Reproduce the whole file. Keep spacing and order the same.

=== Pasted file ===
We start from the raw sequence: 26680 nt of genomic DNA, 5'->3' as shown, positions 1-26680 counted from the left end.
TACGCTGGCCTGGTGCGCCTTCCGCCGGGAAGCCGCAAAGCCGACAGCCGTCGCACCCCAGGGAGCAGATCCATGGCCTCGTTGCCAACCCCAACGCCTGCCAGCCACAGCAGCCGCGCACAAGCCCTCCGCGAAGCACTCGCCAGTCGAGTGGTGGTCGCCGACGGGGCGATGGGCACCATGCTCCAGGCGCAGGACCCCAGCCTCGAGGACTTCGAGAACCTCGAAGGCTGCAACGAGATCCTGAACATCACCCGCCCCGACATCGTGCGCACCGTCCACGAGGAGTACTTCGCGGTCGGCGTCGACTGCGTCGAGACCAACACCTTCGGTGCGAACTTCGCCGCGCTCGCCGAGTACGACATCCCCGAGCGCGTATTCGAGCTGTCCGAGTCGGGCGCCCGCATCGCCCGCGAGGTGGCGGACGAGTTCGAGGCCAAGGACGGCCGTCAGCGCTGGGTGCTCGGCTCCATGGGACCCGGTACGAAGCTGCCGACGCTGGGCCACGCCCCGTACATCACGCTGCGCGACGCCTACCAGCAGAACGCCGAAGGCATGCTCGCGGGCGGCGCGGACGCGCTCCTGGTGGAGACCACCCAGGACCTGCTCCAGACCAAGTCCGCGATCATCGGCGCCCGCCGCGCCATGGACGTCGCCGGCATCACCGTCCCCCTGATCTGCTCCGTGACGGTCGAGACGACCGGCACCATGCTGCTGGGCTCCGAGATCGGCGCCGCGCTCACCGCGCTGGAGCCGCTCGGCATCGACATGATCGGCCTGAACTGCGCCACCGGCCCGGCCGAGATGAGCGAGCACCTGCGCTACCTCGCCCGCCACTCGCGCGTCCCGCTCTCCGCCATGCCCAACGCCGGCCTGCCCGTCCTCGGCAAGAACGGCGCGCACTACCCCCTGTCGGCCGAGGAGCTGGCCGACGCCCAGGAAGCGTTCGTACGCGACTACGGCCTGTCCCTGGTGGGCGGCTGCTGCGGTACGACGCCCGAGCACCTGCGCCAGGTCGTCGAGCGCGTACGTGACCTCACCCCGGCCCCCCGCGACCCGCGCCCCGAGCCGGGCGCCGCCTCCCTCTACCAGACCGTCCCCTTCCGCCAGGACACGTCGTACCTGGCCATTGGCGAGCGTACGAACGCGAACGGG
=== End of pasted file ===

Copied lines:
We start from the raw sequence: 26680 nt of genomic DNA, 5'->3' as shown, positions 1-26680 counted from the left end.
TACGCTGGCCTGGTGCGCCTTCCGCCGGGAAGCCGCAAAGCCGACAGCCGTCGCACCCCAGGGAGCAGATCCATGGCCTCGTTGCCAACCCCAACGCCTGCCAGCCACAGCAGCCGCGCACAAGCCCTCCGCGAAGCACTCGCCAGTCGAGTGGTGGTCGCCGACGGGGCGATGGGCACCATGCTCCAGGCGCAGGACCCCAGCCTCGAGGACTTCGAGAACCTCGAAGGCTGCAACGAGATCCTGAACATCACCCGCCCCGACATCGTGCGCACCGTCCACGAGGAGTACTTCGCGGTCGGCGTCGACTGCGTCGAGACCAACACCTTCGGTGCGAACTTCGCCGCGCTCGCCGAGTACGACATCCCCGAGCGCGTATTCGAGCTGTCCGAGTCGGGCGCCCGCATCGCCCGCGAGGTGGCGGACGAGTTCGAGGCCAAGGACGGCCGTCAGCGCTGGGTGCTCGGCTCCATGGGACCCGGTACGAAGCTGCCGACGCTGGGCCACGCCCCGTACATCACGCTGCGCGACGCCTACCAGCAGAACGCCGAAGGCATGCTCGCGGGCGGCGCGGACGCGCTCCTGGTGGAGACCACCCAGGACCTGCTCCAGACCAAGTCCGCGATCATCGGCGCCCGCCGCGCCATGGACGTCGCCGGCATCACCGTCCCCCTGATCTGCTCCGTGACGGTCGAGACGACCGGCACCATGCTGCTGGGCTCCGAGATCGGCGCCGCGCTCACCGCGCTGGAGCCGCTCGGCATCGACATGATCGGCCTGAACTGCGCCACCGGCCCGGCCGAGATGAGCGAGCACCTGCGCTACCTCGCCCGCCACTCGCGCGTCCCGCTCTCCGCCATGCCCAACGCCGGCCTGCCCGTCCTCGGCAAGAACGGCGCGCACTACCCCCTGTCGGCCGAGGAGCTGGCCGACGCCCAGGAAGCGTTCGTACGCGACTACGGCCTGTCCCTGGTGGGCGGCTGCTGCGGTACGACGCCCGAGCACCTGCGCCAGGTCGTCGAGCGCGTACGTGACCTCACCCCGGCCCCCCGCGACCCGCGCCCCGAGCCGGGCGCCGCCTCCCTCTACCAGACCGTCCCCTTCCGCCAGGACACGTCGTACCTGGCCATTGGCGAGCGTACGAACGCGAACGGG